Saturday, 20 November 2010

Johnny Foreigner and Stagecoach split EP - Tru Punx/ Not Even Giles Would Say We'll Be Ok 7" Love In

The EP opens with a new Johnny Foreigner track, “Tru Punx” and it returns to the dirtier aspect of their sound, combining it successfully with their talent for melody. Guitars and shouty vocals declare, “I’ve been thinking about killing myself”, not the most likely hook to get crowds shouting but then Johnny Foreigner never have done things conventionally.

The second track, ‘Not Even Giles Would Say We’ll Be Ok’ starts off with a rather nice melodic vocal harmony, and for a second you might be expecting some kind of soppy Americanised love song, which is fair enough for about ten seconds (the lyrics “I’ll be carving out two names on the oak tree, one’s yours, one’s mine” helps with this misconception)…until the drums and guitar kick in and the distinctive funky/rock sound of Stagecoach becomes a little less ambiguous. The EP is a fair split between the two bands and after a new song each, they go about covering each other.

Johnny Foreigner go first with ‘Good Luck With Yr 45’. They always have been a very flexible sounding band, dodging between the typical guitar/vocals/drum sound (having said that though, Johnny Foreigner manage to make even that sound very un-typical and attention grabbing) and the gentler side of their capabilities – such as on this track, and plaintive love songs are something they do very well. Using their voices in a way that is unusual even for them, they layer up the sound into a heart breaking electro barbershop, the “baa umm baa umm” backing fades in and out, swelling with the emotive vocals.
Stagecoach cover ‘Salt, Pepper & Spinderella” one of Johnny Foreigner’s darker, more electronic based tracks and they contrast their two different vocal styles effectively. The sparser arrangement pushes the lyrics to the front, Johnny Foreigner’s words are often hidden behind guitars, accents or harmony but like this they can be heard in full honesty and elegance, the line ‘we like to watch the fights break out and end in grief from these cheap plastic seats’ seems more of a confession, rather than a proud assertion, as it did in the original.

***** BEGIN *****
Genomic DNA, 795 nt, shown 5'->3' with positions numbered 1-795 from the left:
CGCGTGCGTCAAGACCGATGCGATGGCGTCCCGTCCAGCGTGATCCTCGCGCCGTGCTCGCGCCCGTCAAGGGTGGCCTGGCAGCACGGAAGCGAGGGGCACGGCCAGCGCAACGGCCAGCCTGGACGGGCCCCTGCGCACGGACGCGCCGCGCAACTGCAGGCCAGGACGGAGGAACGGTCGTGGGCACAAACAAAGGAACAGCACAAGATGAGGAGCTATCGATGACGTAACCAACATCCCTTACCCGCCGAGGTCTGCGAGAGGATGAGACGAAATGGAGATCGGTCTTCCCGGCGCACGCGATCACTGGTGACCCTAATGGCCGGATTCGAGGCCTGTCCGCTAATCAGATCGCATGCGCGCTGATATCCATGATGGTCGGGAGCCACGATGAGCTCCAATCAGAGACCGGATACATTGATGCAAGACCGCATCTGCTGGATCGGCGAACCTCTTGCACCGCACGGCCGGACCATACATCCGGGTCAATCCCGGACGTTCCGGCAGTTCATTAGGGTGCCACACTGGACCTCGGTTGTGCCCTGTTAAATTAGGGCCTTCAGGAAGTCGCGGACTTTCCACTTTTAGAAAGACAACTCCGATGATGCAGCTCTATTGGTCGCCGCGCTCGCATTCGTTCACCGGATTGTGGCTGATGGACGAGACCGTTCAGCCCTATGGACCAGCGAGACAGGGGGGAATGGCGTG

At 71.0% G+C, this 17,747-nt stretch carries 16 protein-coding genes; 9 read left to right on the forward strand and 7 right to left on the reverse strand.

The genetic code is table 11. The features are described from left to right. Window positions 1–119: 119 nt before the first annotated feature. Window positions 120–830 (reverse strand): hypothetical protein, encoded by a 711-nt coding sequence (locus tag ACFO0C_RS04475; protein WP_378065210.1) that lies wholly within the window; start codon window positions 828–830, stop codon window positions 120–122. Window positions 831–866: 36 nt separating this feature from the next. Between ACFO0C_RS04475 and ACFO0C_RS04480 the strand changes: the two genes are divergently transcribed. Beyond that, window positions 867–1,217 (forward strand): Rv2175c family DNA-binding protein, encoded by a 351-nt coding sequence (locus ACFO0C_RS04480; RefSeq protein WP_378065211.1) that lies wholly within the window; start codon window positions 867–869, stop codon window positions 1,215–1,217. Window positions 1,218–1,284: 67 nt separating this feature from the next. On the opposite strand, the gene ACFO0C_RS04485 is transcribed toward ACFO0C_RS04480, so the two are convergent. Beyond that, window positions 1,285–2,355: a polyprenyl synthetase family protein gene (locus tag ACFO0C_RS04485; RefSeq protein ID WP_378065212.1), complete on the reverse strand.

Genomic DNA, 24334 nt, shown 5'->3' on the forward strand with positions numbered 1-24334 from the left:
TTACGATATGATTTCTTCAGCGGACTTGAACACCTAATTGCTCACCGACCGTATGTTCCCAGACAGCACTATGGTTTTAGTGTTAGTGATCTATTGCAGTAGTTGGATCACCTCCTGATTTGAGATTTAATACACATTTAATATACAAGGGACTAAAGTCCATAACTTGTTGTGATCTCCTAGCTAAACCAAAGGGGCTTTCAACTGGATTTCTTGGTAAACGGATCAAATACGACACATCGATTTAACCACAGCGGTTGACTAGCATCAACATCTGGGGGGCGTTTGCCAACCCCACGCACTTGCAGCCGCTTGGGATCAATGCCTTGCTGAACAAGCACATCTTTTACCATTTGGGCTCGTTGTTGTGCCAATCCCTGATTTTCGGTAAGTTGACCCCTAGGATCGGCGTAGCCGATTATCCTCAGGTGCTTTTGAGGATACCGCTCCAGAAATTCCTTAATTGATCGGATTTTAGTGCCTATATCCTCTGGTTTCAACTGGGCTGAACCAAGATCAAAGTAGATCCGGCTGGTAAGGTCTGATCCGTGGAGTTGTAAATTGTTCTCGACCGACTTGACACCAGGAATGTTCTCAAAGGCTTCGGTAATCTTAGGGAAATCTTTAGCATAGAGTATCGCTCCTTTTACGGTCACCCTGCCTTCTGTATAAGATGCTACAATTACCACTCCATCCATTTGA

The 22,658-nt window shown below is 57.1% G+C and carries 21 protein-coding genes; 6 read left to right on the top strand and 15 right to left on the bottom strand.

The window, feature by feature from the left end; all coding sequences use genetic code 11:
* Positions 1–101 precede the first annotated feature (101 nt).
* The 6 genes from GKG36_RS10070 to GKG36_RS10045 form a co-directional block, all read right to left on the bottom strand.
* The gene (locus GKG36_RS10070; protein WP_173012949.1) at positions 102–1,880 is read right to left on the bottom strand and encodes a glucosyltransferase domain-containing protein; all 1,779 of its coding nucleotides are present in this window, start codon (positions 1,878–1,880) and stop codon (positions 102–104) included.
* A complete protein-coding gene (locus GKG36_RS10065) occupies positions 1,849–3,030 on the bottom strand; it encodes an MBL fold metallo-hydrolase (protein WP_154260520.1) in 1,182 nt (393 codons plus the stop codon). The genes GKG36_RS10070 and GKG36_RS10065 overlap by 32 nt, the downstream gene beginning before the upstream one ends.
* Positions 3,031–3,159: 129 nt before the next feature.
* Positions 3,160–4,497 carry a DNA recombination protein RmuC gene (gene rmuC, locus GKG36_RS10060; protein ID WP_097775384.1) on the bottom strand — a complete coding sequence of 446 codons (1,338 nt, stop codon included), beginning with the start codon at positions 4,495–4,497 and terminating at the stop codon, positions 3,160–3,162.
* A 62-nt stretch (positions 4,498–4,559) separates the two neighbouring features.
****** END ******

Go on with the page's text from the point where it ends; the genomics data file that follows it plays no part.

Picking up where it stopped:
Both bands are currently in the process of touring the UK, and if this EP is anything to go by those gigs are going to be a real event.

Wednesday, 3 November 2010

Xiu Xiu and Former Ghosts at Bristol Arnolfini

Freddy Ruppert, main member and creative drive of Former Ghosts, stands slightly to the left of the stage in front of his Mac with Jamie Stewart, core member of Xiu Xiu, on his right. Freddy Ruppert has talked about how he performs music live in a very different way to a conventional 'indie rock band', using a computer and a synthesizer rather than the more traditional set-up.

Before they begin playing, Freddy Ruppert asks the crowd to join him in singing 'Happy Birthday' to a friend of his, obligingly we all sing and once we've finished, with a very slight pause they begin playing. The fairly cheerful atmosphere immediately disappears. Ruppert bangs a floor tom with such aggression it's a wonder he doesn't snap the drumsticks. On record, his vocals are integrated into the synthesized world he creates, but live they rise above the music and add another level to the performance. Stewart teases some phenomenal noises out of his guitar (using a drumstick at one point) and even when his guitar strap comes un-strapped, he kneels to the floor playing on furiously.